Thursday, March 5, 2009

Where Did Mark Get His Material?

For those who like to dig a little deeper in God's Word, here is a challenging question. We are studying the Gospel of Mark. Where did Mark get his material for writing the gospel? The dictation theory simply states that Mark (and every biblical writer) got his material straight from God in dictation fashion. God spoke it, Mark wrote it, and now we have it in our Bibles. Very few people hold to this view.

Now, keep in mind that what I'm about to blog to you in no way minimizes one's belief in the inspiration of Scriptures. I believe that every verse from Genesis 1:1 to Revelation 22:20 is God-breathed, fully inspired. But God chose to use human beings, each with their own personality and background, to write the Bible.

Most New Testament scholars believe that Mark's gospel was the first one written and that Matthew and Luke borrowed from Mark. There are tons of evidence to support this view. But where did Mark get his material?

We don't know for sure. But there is evidence that Mark had a very close relationship with Peter. Who could have provided more first-hand information about Jesus' ministry than Peter? So, many believe that Mark got much of his material from his close friend Peter.

Interestingly, Mark introduces us to Simon (Peter) in the first chapter. He is the first disciple mentioned. In the whole gospel, he used the name Simon six times, Peter eighteen times, and Simon Peter once. Mark has more references to Peter in proportion to length than any other Gospel. This fact might show interest in Peter; but it doesn't provide evidence that Peter was his source of information. We will have to leave this issue unsettled.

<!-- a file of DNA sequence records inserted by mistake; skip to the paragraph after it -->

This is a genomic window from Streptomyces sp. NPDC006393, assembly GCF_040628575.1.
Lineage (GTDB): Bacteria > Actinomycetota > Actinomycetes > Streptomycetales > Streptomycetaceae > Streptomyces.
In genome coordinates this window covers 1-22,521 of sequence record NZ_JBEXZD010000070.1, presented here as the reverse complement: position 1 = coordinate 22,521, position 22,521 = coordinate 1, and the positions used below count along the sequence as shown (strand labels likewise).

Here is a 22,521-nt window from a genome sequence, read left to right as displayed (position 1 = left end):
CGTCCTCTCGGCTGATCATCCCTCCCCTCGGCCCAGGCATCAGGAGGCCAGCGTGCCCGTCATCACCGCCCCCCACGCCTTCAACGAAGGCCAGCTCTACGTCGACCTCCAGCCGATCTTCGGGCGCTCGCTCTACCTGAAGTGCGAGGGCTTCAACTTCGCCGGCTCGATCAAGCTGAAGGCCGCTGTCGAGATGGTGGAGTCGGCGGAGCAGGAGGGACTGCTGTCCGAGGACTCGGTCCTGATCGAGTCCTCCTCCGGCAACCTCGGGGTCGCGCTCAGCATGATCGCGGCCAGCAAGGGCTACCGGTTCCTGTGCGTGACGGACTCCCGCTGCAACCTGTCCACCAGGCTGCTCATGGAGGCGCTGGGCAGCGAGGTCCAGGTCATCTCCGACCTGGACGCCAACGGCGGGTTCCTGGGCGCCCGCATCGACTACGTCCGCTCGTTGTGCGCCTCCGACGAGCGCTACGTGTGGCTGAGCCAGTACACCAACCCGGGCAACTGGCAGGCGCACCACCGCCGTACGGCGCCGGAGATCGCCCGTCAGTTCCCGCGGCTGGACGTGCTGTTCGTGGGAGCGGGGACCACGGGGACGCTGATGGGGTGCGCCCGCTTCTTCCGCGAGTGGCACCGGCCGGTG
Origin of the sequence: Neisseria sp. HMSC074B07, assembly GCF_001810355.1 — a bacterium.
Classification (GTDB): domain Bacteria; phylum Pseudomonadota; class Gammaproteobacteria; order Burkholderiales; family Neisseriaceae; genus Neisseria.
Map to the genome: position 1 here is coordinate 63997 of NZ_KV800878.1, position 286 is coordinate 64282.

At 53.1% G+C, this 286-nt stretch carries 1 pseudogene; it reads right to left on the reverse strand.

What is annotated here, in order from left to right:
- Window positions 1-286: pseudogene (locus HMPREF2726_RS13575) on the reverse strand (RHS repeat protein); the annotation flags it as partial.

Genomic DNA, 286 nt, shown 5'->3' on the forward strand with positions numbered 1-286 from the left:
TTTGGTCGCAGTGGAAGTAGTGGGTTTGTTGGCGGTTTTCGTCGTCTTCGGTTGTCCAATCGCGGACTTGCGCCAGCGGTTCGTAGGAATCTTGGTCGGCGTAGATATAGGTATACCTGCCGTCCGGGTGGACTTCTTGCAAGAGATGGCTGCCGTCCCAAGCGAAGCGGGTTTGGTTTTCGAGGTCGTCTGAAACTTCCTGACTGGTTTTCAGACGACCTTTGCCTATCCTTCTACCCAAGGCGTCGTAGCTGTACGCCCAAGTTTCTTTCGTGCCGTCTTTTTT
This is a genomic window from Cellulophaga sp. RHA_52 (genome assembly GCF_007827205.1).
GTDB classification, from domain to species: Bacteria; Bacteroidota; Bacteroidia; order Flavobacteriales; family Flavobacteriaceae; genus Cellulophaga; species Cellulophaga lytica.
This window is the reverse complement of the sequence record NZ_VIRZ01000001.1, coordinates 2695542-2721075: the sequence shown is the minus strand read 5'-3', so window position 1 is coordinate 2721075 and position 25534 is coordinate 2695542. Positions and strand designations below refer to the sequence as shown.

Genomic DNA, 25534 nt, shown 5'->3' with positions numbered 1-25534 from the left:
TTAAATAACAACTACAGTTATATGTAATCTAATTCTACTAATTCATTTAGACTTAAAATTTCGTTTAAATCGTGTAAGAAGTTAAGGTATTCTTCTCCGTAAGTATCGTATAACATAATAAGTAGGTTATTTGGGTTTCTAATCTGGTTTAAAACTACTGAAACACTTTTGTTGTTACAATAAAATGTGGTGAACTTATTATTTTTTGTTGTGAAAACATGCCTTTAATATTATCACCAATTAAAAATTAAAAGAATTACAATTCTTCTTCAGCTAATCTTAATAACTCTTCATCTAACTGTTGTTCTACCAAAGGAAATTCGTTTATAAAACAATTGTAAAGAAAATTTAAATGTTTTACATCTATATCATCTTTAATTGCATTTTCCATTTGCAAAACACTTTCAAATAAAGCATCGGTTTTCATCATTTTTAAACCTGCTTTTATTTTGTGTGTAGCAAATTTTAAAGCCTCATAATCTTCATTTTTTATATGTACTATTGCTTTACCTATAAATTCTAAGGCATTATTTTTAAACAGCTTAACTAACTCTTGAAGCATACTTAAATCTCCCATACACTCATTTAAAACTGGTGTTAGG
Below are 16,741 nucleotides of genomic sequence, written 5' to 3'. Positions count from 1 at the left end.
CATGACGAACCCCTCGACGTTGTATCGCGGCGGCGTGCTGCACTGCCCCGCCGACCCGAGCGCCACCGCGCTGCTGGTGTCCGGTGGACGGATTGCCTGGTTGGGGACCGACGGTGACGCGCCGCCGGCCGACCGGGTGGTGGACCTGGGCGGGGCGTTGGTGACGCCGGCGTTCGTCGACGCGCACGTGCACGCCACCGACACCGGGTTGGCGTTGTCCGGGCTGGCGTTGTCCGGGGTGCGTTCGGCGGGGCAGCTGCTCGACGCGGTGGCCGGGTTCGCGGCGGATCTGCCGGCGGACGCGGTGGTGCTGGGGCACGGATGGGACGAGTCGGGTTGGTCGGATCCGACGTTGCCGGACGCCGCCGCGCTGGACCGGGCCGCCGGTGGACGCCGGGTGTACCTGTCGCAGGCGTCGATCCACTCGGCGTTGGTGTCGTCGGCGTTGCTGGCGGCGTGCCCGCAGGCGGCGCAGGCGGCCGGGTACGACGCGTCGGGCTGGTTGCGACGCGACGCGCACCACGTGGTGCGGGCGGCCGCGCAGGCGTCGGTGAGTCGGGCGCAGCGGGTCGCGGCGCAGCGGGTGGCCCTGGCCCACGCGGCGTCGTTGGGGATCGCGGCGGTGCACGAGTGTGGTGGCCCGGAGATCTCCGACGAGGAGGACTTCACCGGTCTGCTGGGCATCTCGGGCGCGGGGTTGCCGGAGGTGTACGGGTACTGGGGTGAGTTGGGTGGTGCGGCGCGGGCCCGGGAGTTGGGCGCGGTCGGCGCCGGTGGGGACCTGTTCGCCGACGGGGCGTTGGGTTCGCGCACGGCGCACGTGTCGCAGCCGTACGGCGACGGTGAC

By the way, did no one challenge me on my Revelation citation above? Just checking your Bible knowledge. The last verse of the Bible is Revelation 22:21 (not 22:20). And, yes, I believe verse 21 is inspired also.

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Too Nice for Your Own Good

Many of you know that last spring I started using spare time to sell used books on Amazon. Why? To fulfill my REACH pledge and to pay off some debts. Anyway I picked up an interesting title at a thrift store--Too Nice for Your Own Good: How to Stop Making 9 Self-Sabotaging Mistakes by Duke Robinson. I confess that I sold it before I read it, but not before scanning through the book because the title intrigued me.

So, I can't actually recommend the book. But it sure looked intriguing. Are all your relationships in perfect condition? I didn't think so. I got convicted just reading the chapter titles. Anyway here are the 9 things Robinson discusses:

  • Trying to be perfect
  • Taking on too much
  • Not saying what you want
  • Suppressing your anger
  • Reasoning with irrationality
  • Telling little lies
  • Giving advice
  • Rescuing others
  • Protecting those in grief

If any of you read it, let me know if the content is as good as the headings.

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